Bisexual people are criminally underrepresented in mainstream media. Bisexuality is often referred to flippantly or treated as a joke, if mentioned at all. But what about the bisexual characters that do exist? How are they portrayed and how does their sexuality factor into their characterization? Examples include Frank Underwood from House of Cards and Oberyn Martell from Game of Thrones. For these two characters, bisexuality seems to be an extension of their personalities (Frank’s greed and hunger for power–he uses sexuality to control people; Oberyn’s hedonism and laissez-faire attitude–there is also the issue of racist stereotypes at work here). Other series with bisexual characters include Orange is the New Black and Pretty Little Liars.
Another concern: when are we going to call a spade a spade in reference to bisexual characters? Why do writers refuse to actually use the word "bisexual"? Only ever having characters describe themselves/others as being "fluid" sexually, or providing vague descriptions ("I like what I like," etc.) is a cop-out.
What’s at stake here? Increased (and better) representation of bisexuality in television and film is necessary. It is vital that bisexual people (especially young people) be able to see and identify with characters like themselves. Being able to see oneself in a fictional character can be comforting and empowering. Increased visibility will help bisexual people feel less marginalized and assure them that their identities are valid.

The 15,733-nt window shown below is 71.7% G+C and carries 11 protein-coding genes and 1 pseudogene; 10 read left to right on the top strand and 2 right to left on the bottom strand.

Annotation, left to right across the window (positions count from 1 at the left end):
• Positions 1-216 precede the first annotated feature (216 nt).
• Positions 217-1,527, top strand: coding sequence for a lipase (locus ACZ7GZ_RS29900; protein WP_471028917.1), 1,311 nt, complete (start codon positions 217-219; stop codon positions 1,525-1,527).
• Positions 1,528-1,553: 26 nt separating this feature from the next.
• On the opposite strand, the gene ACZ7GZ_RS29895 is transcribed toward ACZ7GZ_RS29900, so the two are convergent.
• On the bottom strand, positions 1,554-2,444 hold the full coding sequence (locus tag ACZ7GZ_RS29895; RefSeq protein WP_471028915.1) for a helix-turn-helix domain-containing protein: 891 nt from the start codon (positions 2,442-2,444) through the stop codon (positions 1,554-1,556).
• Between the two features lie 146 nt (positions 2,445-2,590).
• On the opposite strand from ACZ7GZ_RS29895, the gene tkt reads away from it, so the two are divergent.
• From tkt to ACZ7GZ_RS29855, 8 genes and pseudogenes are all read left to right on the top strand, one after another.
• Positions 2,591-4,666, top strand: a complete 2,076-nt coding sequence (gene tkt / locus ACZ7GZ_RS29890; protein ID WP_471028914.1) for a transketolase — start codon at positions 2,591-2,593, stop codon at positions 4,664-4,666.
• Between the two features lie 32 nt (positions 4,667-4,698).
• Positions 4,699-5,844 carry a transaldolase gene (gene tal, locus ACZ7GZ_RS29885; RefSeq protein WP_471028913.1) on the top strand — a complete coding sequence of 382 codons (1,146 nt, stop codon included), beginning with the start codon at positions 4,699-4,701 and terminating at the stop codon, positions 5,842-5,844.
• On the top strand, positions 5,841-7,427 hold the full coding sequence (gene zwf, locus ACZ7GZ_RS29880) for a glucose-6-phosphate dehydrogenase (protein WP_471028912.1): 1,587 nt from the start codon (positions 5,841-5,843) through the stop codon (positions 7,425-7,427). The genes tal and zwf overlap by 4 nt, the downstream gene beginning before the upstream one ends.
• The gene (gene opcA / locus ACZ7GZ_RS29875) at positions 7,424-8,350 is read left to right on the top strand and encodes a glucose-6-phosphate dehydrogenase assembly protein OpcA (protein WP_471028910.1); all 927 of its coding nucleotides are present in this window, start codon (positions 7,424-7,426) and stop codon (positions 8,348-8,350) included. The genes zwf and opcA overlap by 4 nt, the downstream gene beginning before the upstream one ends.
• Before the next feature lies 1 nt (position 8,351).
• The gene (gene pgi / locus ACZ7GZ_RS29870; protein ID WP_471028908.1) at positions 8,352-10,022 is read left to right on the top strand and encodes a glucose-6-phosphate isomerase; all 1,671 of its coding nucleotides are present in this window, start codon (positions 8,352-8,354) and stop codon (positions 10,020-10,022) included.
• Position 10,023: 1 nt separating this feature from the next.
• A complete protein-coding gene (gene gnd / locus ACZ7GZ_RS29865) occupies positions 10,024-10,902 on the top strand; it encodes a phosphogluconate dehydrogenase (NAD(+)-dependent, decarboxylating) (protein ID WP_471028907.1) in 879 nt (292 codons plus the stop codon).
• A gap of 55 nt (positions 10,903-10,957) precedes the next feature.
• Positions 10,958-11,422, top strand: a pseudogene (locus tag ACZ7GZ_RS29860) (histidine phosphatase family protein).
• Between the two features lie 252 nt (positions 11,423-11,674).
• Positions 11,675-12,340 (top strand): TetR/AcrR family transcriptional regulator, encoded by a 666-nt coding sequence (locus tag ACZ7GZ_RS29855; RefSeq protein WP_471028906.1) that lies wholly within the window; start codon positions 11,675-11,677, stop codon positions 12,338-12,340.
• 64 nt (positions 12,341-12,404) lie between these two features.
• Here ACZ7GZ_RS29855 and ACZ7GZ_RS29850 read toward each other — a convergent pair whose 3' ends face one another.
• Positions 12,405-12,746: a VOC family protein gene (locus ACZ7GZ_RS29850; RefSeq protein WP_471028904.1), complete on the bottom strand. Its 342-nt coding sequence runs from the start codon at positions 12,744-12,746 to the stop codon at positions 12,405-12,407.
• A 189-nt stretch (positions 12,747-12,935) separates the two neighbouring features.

This is an excellent topic. As a bisexual woman, I find it appalling that there is almost no representation of bisexuality in mainstream media. I think it would be interesting to expand on that concern that you discuss in your second-to-last paragraph; why are people so afraid to say the word "bisexual" on television? – Kathleen Lassiter6 years ago
I think this is a great idea. Perhaps, you could also look at certain elements of bisexual representations which should be avoided or seen as too stereotypical (e.g. Brittany from Glee). Also, maybe, look at comedic characters which are bisexual (e.g. Pam from Archer, GOB from Arrested Development, etc.) and whether comedy originating from a person's sexuality should be considered valid. – Matthew Sims6 years ago
Another character that could be explored is Dorian Gray from both the most recent film as well as the television series Penny Dreadful. He's shown to be bisexual in both instances and he rather uses this to his advantage.
Another course you could take is whether a bisexual character leans toward one sex more than the other. One would expect that if a bisexual character were to be a lead in a Hollywood film they would end up with a woman (as is what (kind of) happens in the Dorian Gray film). – Jamie White6 years ago
On the show The 100, Clarke's bisexuality was a natural evolution of her character as she made an alliance with another powerful female leader and they were forced to learn how to merge their separate followings. The 100 airs on the CW Network which has a primarily teenage audience and Clarke's sexuality is depicted in a very honest way to viewers about a teenage girl growing up. – katrinafowler6 years ago